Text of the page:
Big Brother's Animal Farm; Gov't Program to Track Every Beast - Except Pigs!

Submitted by SadInAmerica on Thu, 01/17/2008 - 6:46pm.
This is beyond ridiculous. The federal government is now going to track every farm animal across the country, from birth to death, because it wants to watch out for the extremely faint possibility of a bioterrorist attacking the food chain.
From L.A. Times:
A Bush administration initiative, the National Animal Identification System is meant to provide a modern tool for tracking disease outbreaks within 48 hours, whether natural or the work of a bioterrorist. Most farm animals, even exotic ones such as llamas, will eventually be registered. Information will be kept on every farm, ranch or stable. And databases will record every animal movement from birth to slaughterhouse, including trips to the vet and county fairs.  

But the system is spawning a grass-roots revolt.

Family farmers see it as an assault on their way of life by a federal bureaucracy with close ties to industrial agriculture. They point out that they will have to track every animal while vast commercial operations will be allowed to track whole herds.

Privacy advocates say the database would create an invasive, detailed electronic record of farmers' activities. Religious farming communities, such as the Amish and Mennonites, fear the system is a manifestation of the Mark of the Beast foretold in the Book of Revelation.

And despite the administration's insistence that the program is voluntary, farmers and families, such as the Calderwoods, chafe at the heavy-handed and often mandatory way states have implemented it, sometimes with the help of sheriff's deputies.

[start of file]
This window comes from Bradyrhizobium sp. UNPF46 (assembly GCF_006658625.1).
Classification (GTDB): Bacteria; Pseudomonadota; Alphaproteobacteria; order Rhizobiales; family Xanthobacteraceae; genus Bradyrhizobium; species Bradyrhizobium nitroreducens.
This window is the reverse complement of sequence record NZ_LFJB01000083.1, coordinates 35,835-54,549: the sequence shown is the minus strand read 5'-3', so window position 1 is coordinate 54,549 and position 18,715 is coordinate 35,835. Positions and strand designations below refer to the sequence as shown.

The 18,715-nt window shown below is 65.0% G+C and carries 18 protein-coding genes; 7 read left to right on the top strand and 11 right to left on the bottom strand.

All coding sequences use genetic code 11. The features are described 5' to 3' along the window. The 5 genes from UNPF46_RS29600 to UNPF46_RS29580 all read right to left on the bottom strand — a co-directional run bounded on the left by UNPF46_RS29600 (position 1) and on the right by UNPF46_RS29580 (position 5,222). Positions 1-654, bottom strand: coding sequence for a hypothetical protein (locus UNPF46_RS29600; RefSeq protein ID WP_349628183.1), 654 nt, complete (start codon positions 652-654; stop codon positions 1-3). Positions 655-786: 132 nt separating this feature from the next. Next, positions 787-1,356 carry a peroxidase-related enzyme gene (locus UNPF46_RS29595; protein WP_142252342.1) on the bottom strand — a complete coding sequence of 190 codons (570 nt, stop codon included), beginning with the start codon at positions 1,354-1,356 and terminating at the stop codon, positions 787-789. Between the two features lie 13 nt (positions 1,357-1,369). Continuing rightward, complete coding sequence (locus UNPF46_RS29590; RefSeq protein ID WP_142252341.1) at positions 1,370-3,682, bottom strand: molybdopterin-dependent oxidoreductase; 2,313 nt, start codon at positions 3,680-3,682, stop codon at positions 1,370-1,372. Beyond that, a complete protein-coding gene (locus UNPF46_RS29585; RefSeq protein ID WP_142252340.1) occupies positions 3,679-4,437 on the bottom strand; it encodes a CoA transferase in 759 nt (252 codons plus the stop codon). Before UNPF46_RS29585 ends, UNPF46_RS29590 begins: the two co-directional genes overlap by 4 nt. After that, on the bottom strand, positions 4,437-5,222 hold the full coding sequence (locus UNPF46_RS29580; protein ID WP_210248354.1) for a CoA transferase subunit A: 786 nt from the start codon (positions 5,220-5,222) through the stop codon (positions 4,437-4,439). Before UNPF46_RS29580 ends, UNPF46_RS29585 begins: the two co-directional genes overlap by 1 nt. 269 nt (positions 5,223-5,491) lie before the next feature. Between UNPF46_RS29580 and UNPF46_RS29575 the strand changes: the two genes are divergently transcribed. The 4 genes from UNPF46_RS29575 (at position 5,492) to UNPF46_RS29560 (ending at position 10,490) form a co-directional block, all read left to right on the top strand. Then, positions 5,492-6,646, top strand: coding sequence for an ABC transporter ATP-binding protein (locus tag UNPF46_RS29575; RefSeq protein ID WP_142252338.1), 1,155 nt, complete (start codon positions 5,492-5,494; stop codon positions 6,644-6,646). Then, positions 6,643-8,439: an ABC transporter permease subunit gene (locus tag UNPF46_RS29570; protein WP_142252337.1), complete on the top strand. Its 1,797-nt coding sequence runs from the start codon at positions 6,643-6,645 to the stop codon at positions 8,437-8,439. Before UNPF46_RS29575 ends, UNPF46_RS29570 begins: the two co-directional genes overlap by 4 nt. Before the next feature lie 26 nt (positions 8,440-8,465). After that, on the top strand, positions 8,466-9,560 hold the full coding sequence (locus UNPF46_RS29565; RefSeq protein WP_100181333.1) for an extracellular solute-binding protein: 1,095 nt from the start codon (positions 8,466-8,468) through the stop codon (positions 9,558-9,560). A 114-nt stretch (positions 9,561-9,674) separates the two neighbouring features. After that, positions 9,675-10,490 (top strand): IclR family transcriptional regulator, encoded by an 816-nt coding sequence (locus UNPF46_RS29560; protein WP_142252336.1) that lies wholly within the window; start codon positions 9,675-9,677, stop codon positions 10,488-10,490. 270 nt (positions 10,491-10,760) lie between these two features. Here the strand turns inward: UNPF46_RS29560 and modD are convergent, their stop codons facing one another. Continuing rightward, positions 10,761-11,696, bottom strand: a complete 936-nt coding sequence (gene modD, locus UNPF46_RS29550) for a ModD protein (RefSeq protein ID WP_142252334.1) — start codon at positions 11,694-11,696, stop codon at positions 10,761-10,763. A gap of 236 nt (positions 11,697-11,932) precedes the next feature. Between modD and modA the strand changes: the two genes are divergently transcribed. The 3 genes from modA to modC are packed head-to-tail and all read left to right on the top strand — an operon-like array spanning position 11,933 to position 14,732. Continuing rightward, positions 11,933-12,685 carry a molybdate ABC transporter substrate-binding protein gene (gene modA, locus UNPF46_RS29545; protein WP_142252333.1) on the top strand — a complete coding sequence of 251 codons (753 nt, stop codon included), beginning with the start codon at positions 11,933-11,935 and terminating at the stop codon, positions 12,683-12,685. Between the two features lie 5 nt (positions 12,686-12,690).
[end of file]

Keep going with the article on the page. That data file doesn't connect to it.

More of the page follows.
The result is a system meant to help farms that many farmers oppose.

I can't get the Dept of Agriculture NAIS site to load [it's working now-- ed.], but there is this Q&A site that seems to be working, and you can access this Wiki site for more information. Also read this very good commentary discussing the details of this program. It appears that this administration wants to develop a huge, imposing database on those American families who raise animals, with very little evidence of an actual threat or of the policy's effectiveness. And isn't it nice that the huge agrobusinesses get exemptions from the program. What constitutes a greater risk, the dozen llamas on Mary Smith's farm or the ten thousand cooped-up chickens in the poultry processing center? How unlike the Republican party to endorse such a big government solution on Americans, but not big industry, without due justification. It's almost like the TSA for farms...

Oh, and that marking system that the NAIS demands? Pigs are exempt from the tracking requirement; some animals are more equal than others.


Jason Sigger - January 17,2008 - Source: Wired

 

 

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Submitted by SadInAmerica on Thu, 01/17/2008 - 6:46pm.